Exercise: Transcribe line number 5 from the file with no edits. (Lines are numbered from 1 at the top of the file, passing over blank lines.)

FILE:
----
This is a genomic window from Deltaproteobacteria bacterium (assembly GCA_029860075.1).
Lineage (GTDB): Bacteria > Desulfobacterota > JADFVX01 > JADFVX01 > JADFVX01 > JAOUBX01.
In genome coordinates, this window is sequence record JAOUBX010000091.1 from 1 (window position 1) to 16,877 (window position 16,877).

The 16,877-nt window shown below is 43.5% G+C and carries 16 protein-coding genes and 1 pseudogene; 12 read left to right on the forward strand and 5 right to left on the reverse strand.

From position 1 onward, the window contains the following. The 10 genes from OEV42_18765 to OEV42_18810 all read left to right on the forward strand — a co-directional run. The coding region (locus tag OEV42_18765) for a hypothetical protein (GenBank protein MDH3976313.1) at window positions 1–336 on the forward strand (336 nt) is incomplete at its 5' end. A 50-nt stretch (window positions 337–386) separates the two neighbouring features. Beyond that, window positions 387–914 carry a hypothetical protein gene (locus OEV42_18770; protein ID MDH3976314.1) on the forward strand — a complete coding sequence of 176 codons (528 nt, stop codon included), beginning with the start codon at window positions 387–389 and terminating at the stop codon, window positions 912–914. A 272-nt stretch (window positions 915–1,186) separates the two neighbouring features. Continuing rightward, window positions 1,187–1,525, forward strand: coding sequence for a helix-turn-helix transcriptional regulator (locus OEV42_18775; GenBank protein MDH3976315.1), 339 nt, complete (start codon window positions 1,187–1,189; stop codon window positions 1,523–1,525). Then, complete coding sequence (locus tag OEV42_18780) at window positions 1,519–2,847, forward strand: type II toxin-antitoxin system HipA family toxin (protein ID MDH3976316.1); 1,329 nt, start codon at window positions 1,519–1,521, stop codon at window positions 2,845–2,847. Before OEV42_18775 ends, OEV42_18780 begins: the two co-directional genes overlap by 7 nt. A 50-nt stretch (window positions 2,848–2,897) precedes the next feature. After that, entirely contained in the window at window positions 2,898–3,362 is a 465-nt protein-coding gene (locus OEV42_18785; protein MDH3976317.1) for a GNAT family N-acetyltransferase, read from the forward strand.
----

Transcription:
From position 1 onward, the window contains the following. The 10 genes from OEV42_18765 to OEV42_18810 all read left to right on the forward strand — a co-directional run. The coding region (locus tag OEV42_18765) for a hypothetical protein (GenBank protein MDH3976313.1) at window positions 1–336 on the forward strand (336 nt) is incomplete at its 5' end. A 50-nt stretch (window positions 337–386) separates the two neighbouring features. Beyond that, window positions 387–914 carry a hypothetical protein gene (locus OEV42_18770; protein ID MDH3976314.1) on the forward strand — a complete coding sequence of 176 codons (528 nt, stop codon included), beginning with the start codon at window positions 387–389 and terminating at the stop codon, window positions 912–914. A 272-nt stretch (window positions 915–1,186) separates the two neighbouring features. Continuing rightward, window positions 1,187–1,525, forward strand: coding sequence for a helix-turn-helix transcriptional regulator (locus OEV42_18775; GenBank protein MDH3976315.1), 339 nt, complete (start codon window positions 1,187–1,189; stop codon window positions 1,523–1,525). Then, complete coding sequence (locus tag OEV42_18780) at window positions 1,519–2,847, forward strand: type II toxin-antitoxin system HipA family toxin (protein ID MDH3976316.1); 1,329 nt, start codon at window positions 1,519–1,521, stop codon at window positions 2,845–2,847. Before OEV42_18775 ends, OEV42_18780 begins: the two co-directional genes overlap by 7 nt. A 50-nt stretch (window positions 2,848–2,897) precedes the next feature. After that, entirely contained in the window at window positions 2,898–3,362 is a 465-nt protein-coding gene (locus OEV42_18785; protein MDH3976317.1) for a GNAT family N-acetyltransferase, read from the forward strand.